With two rounds completed, and two remaining, the UCI Track World Cup has reached the half-way stage of a fascinating series that could hold clues to the selection of athletes for Team GB at London 2012.
While Team GB performance director, Dave Brailsford, has publicly stated that his riders, road and track, will not match the incredible achievements of the all-conquering Beijing squad (due, if nothing else, to administrative changes that have reduced the number of track events) expectations remain high and are likely to increase in the months leading up to the Games next July.
With February’s fourth and final round of the 2011/12 UCI Track World Cup in London’s new velodrome set to double as the Olympic test event, we focused our analysis of the World Cup’s story so far on the five events that will make up the Olympic roster in 2012.
Men’s Individual Sprint
Sir Chris Hoy began his World Cup campaign in suitable style with a victory in the opening round at Astana velodrome in November, beating teammate, Matt Crampton, on his way to victory over the Russian rider, Denis Dmitriev, in the final. Twenty-year-old sprint sensation, Steffan Botticher, stood at the top of an all-German podium one month later at the World Cup’s second round in Cali, Columbia – a round not contested by Team GB’s sprinters.
Another medal in Astana for Hoy, but silver in the Men’s Keirin came as a slight disappointment after the Scots powerhouse’s flawless path to the final. It remained enough to show his rivals that the illness that ruled him out of the European championships in Apeldoorn was behind him. Victory went to the Greek rider, Christos Volikakis. Hoy’s teammate, Jason Kenny, went out at the repechage. In the World Cup’s second round in Cali, Columbia, a round uncontested by Hoy, gold went to Germany’s Maximillian Levy.
Men’s Team Sprint
A poor start in Astana saw the Team GB Men’s Sprint team of Kenny, Edgar, and Queally finish only seventh. Perhaps worryingly, the German team of Stefan Nimke, Maximilian Levy and René Enders, left by Hoy’s gold medal winning team to collect the bronze in Beijing, set a new world record of 42.914 seconds in qualifying on their way to gold at the World Cup’s second round in Cali, Columbia. Their victory will not have gone unnoticed at Team GB’s Manchester HQ.
Ed Clancy did nothing to harm his chances for selection as Team GB’s candidate for the Men’s Ominium at London 2012 at the World Cup’s opening round, finishing seventh overall in Astana after victory in the flying lap event. Team GB did not contest the Men’s Omnium at the World Cup’s second round in Cali.
Men’s Team Pursuit
Team GB’s all-conquering Men’s Team Pursuit squad has yet to show its hand, but will certainly be a force to be reckoned with at the London round of the World Cup in February. With six major talents to choose from, and Geraint Thomas expected to be among those available, the World Cup’s closing round could witness a fairly large statement of intent from the men in red, white, and blue. Russia saw off a young Australian team in the final of the World Cup’s opening round in Astana, while in the second round in Cali, New Zealand beat Australia to the top step of the podium.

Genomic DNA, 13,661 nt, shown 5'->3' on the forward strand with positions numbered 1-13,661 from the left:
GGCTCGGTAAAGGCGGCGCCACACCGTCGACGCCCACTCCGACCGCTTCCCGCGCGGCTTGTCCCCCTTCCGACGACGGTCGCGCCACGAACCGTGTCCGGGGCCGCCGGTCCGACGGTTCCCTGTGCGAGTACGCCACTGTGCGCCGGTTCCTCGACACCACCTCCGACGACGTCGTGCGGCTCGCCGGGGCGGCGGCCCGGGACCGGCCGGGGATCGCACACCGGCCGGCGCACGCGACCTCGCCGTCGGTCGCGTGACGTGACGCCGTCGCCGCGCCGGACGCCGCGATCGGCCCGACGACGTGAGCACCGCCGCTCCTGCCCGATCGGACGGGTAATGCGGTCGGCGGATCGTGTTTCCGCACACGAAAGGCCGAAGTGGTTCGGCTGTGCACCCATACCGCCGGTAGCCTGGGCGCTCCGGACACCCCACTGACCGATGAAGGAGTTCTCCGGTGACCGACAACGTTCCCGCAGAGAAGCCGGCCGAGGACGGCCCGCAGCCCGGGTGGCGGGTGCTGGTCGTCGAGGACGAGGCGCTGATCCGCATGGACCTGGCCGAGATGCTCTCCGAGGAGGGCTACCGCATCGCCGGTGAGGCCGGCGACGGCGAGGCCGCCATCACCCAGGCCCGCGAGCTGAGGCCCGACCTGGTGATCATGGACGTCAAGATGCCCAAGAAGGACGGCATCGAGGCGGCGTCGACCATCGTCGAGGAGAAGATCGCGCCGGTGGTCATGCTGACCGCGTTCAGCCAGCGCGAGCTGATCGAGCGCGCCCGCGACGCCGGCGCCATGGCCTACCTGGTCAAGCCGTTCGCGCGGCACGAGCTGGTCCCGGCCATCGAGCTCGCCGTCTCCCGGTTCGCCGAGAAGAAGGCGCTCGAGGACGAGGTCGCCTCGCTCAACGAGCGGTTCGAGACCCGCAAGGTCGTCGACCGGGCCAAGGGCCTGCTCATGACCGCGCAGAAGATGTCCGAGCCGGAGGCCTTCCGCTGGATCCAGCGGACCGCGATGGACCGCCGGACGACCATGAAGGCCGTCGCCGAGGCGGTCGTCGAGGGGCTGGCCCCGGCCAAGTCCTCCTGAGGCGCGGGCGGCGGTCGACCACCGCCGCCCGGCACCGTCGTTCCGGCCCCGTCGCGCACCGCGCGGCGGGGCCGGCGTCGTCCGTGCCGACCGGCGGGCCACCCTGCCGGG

Women’s Individual Sprint
Young sprinters, Becky James and Jess Varnish, finished ninth and twelfth respectively in Women’s Individual Sprint at the first round of the World Cup in Astana, the only round so far contested by Team GB’s women’s sprint squad. Queen Vic has yet to show her hand.
Women’s Team Sprint
The opening round of the World Cup in Astana witnessed a Women’s Team Sprint duo of Jess Varnish and Becky James narrowly miss out on a bronze medal after finishing a quarter of a second behind their German rivals in a round won emphatically by the Australian pair of Anna Meares and Kaarle Mcculloch. Victory in the World Cup’s second round in Cali went to Germany’s Kristina Vogel and Miriam Welte, who beat their Ukranian rivals in the final.
Ninth overall in Astana from Becky James represents the high water mark so far in the Women’s Keirin, with Team GB’s women’s sprint team rested from the World Cup’s second round in Cali. Victory in Astana went to France’s Clare Sanchez, while in Cali, Lithuania’s multiple world champion (and long-term rival to Victoria Pendleton) Simona Krupeckaite took the gold.
Dani King showed her form with a silver medal in the Women’s Omnium from the World Cup’s first round in Astana, winning the individual pursuit by over a half-a-second. Laura Trott continued Team GB’s strong showing in the following round in Cali, taking bronze after finishing third in the multi-event competition’s individual pursuit and winning the 500m TT.
Women’s Team Pursuit
Celebrations following the gold medal earned in the Women’s Team Pursuit by Laura Trott, Wendy Houvenaghel, and Sarah Storey at the World Cup’s second round in Cali were dampened by a subsequent announcement that Storey, a double Paralympic champion, would no longer be selected for the able-bodied squad. Victory in the World Cup’s opening round in Astana went to the Dutch team of Pieters, Van Dijk and Wild, who saw off their Chinese rivals in the final.
Women’s Individual Pursuit
The Individual Pursuit has been struck from the Olympic roster, but we couldn’t overlook Wendy Houvenaghel’s fine silver medal at the World Cup’s second round in Cali, where she finished behind New Zealand’s Alison Shanks in the final. With a gold medal from the same meeting in the team pursuit, she will be hard for coaches to overlook in their selections for London 2012.